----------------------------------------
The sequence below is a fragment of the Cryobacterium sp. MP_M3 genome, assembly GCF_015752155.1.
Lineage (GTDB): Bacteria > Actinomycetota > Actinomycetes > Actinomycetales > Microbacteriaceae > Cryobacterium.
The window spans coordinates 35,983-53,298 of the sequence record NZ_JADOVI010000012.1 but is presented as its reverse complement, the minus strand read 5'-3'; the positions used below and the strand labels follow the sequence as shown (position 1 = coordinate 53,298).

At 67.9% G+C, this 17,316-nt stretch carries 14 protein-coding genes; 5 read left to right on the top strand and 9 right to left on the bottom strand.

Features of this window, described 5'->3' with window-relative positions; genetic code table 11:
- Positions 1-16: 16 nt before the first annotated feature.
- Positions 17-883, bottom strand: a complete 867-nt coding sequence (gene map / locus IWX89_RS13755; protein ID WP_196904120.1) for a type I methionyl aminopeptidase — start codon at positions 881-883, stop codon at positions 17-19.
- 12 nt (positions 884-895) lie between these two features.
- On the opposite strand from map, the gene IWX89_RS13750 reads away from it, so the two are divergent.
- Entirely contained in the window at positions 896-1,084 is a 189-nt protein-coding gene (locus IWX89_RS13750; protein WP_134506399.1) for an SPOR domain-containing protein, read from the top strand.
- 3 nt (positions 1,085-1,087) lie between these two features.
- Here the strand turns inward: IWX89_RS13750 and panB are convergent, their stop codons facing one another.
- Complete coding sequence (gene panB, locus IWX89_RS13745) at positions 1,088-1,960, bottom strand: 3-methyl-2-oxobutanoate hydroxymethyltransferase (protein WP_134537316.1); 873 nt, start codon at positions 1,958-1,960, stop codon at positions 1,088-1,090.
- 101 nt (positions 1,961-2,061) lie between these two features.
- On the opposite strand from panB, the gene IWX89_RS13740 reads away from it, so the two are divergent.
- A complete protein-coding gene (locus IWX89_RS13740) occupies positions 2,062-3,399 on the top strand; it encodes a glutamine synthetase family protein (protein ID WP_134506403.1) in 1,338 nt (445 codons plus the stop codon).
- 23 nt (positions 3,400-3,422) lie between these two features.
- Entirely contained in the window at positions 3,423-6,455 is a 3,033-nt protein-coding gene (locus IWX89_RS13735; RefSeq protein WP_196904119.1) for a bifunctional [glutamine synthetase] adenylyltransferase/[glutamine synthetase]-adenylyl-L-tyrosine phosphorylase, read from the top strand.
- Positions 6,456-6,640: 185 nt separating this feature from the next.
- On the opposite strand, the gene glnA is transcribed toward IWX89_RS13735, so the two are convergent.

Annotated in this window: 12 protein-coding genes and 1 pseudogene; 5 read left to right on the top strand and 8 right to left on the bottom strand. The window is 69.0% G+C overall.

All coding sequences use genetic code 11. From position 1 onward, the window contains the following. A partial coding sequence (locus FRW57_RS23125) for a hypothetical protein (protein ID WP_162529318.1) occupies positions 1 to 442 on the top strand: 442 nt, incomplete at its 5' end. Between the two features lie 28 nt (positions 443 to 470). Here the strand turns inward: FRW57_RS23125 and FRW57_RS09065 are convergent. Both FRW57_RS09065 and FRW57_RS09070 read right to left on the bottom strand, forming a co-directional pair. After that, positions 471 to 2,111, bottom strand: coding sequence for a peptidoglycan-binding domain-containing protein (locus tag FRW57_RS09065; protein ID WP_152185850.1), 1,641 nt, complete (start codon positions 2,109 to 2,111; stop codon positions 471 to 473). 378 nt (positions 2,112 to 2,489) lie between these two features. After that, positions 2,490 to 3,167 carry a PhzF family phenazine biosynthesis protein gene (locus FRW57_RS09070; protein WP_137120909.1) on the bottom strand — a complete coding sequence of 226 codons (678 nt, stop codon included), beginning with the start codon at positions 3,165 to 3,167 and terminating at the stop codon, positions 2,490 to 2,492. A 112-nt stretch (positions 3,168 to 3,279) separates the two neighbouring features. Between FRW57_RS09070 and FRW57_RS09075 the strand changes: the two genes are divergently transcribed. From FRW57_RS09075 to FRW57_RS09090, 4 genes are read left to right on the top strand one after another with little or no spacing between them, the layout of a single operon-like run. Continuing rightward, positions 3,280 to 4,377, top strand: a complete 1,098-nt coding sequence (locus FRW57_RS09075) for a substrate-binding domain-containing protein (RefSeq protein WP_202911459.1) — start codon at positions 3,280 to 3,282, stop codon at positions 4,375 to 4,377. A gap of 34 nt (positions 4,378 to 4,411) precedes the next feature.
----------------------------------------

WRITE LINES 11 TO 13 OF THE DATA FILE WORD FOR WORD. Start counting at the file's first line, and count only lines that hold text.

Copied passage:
- 3 nt (positions 1,085-1,087) lie between these two features.
- Here the strand turns inward: IWX89_RS13750 and panB are convergent, their stop codons facing one another.
- Complete coding sequence (gene panB, locus IWX89_RS13745) at positions 1,088-1,960, bottom strand: 3-methyl-2-oxobutanoate hydroxymethyltransferase (protein WP_134537316.1); 873 nt, start codon at positions 1,958-1,960, stop codon at positions 1,088-1,090.